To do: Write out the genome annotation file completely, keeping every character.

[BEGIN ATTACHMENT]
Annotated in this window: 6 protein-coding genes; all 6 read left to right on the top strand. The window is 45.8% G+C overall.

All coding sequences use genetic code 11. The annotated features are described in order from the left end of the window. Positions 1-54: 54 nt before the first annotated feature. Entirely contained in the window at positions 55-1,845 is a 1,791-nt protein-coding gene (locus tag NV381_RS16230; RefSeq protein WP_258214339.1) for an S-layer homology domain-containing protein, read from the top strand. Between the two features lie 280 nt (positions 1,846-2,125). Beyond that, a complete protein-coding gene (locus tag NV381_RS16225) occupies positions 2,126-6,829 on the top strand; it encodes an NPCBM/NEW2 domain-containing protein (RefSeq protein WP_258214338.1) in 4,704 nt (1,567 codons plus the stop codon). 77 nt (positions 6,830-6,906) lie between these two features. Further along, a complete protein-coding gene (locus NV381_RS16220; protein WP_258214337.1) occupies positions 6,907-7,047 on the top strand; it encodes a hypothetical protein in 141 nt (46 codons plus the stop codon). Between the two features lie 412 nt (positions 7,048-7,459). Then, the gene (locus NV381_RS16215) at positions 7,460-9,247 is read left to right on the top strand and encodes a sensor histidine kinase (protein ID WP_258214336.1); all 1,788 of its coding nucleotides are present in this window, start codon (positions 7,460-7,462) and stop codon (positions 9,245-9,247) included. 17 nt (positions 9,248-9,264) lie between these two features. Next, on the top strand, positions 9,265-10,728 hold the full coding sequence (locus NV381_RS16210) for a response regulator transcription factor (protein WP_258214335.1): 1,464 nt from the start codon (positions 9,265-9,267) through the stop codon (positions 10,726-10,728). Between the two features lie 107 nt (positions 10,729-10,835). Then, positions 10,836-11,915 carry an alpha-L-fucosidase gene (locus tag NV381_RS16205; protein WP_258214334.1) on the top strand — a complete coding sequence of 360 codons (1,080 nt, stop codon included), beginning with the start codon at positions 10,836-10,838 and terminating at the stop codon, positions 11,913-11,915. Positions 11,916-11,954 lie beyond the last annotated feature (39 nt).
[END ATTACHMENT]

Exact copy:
Annotated in this window: 6 protein-coding genes; all 6 read left to right on the top strand. The window is 45.8% G+C overall.

All coding sequences use genetic code 11. The annotated features are described in order from the left end of the window. Positions 1-54: 54 nt before the first annotated feature. Entirely contained in the window at positions 55-1,845 is a 1,791-nt protein-coding gene (locus tag NV381_RS16230; RefSeq protein WP_258214339.1) for an S-layer homology domain-containing protein, read from the top strand. Between the two features lie 280 nt (positions 1,846-2,125). Beyond that, a complete protein-coding gene (locus tag NV381_RS16225) occupies positions 2,126-6,829 on the top strand; it encodes an NPCBM/NEW2 domain-containing protein (RefSeq protein WP_258214338.1) in 4,704 nt (1,567 codons plus the stop codon). 77 nt (positions 6,830-6,906) lie between these two features. Further along, a complete protein-coding gene (locus NV381_RS16220; protein WP_258214337.1) occupies positions 6,907-7,047 on the top strand; it encodes a hypothetical protein in 141 nt (46 codons plus the stop codon). Between the two features lie 412 nt (positions 7,048-7,459). Then, the gene (locus NV381_RS16215) at positions 7,460-9,247 is read left to right on the top strand and encodes a sensor histidine kinase (protein ID WP_258214336.1); all 1,788 of its coding nucleotides are present in this window, start codon (positions 7,460-7,462) and stop codon (positions 9,245-9,247) included. 17 nt (positions 9,248-9,264) lie between these two features. Next, on the top strand, positions 9,265-10,728 hold the full coding sequence (locus NV381_RS16210) for a response regulator transcription factor (protein WP_258214335.1): 1,464 nt from the start codon (positions 9,265-9,267) through the stop codon (positions 10,726-10,728). Between the two features lie 107 nt (positions 10,729-10,835). Then, positions 10,836-11,915 carry an alpha-L-fucosidase gene (locus tag NV381_RS16205; protein WP_258214334.1) on the top strand — a complete coding sequence of 360 codons (1,080 nt, stop codon included), beginning with the start codon at positions 10,836-10,838 and terminating at the stop codon, positions 11,913-11,915. Positions 11,916-11,954 lie beyond the last annotated feature (39 nt).